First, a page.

Losing your temper when you don't want to can be destructive to you, and to your relationships with others. Counselling can help you to unravel the reasons for your irritability, enabling you to be less angry in situations that are not related to the cause, or to respond in a different way in the situations that are making you angry.
Depression is often experienced as a kind of 'closing down', not having the ability to engage with the rest of the world, or ourselves, as we normally would. You may not feel able to get out of bed in the morning, and talking to other people may feel like too much. You may find yourself bursting into tears or becoming irritable with people for no apparent reason. Or you may feel so powerless that trying to do anything seems pointless. And, if this carries on, you might feel so bad that life doesn't feel worth living any more. Counselling can help in enabling you to restart a communication with yourself and others, so that you may be able to come to terms with the reasons for your low mood and, through this understanding, move on from it.
Disabilities and chronic health issues can affect our lives and those of the people around us, whether they be in a caring role, or dependents, in many different ways. If the condition comes on suddenly it could be shocking and traumatic. But a more gradual onset will also require adjustments to how we live our life and how we see our future. These changes can cause a considerable sense of loss and there may be many practical consequences, including housing and financial issues. Counselling offers an opportunity to talk through your feelings about the changes that health problems can bring, and look at how you might manage them.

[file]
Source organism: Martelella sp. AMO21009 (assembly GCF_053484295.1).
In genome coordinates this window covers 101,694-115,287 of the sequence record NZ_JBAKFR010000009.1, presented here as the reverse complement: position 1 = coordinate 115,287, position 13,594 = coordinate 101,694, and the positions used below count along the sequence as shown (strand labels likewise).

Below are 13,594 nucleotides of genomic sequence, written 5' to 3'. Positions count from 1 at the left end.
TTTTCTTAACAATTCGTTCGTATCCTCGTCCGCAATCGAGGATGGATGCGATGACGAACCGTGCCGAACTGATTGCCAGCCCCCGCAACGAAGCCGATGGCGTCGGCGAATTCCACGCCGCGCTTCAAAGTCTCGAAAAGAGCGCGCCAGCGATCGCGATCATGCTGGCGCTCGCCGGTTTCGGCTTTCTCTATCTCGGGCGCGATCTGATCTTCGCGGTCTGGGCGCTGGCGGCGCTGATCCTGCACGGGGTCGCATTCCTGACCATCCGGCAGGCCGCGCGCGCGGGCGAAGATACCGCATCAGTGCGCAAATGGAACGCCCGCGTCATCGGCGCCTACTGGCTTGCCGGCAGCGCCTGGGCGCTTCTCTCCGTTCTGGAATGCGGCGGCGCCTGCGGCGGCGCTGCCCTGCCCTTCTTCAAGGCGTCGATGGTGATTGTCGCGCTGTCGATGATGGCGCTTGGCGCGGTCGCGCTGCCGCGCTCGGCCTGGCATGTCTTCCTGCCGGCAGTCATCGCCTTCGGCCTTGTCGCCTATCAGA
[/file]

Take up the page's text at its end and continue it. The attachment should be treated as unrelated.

Money worries can take over our lives. Although financial advice can often be very helpful in enabling you to sort things out, counselling can also help in enabling you to think things through more clearly, and deal with the feelings that so often go with financial problems such as guilt and shame.
Many factors can affect how well we think we are doing as parents. If your child seems unhappy or hard to control, it is normal and natural to be critical of your parenting, and certainly there may be things that you could be doing better. But there may also be other factors involved which are affecting your child, and counselling could help you to identify these, as well as giving you a space in which you may be able to reconsider your parenting skills and perhaps think of new ways of handling difficult parenting situations.
It can be difficult to know what to do about a stressful work situation, because this can be caused by factors out of your control, such as excessive workload, or managerial bullying. But counselling can help, perhaps by enabling you to see the situation differently, or by helping you to manage your stress better.
anxiety or panic
making a difficult decision
dealing with a bereavement or another important loss
coming to terms with past experiences
sorting out relationship difficulties
feeling bad about yourself
losing your temper when you don’t want to
feeling very sad or depressed
coping with disabilities and chronic health issues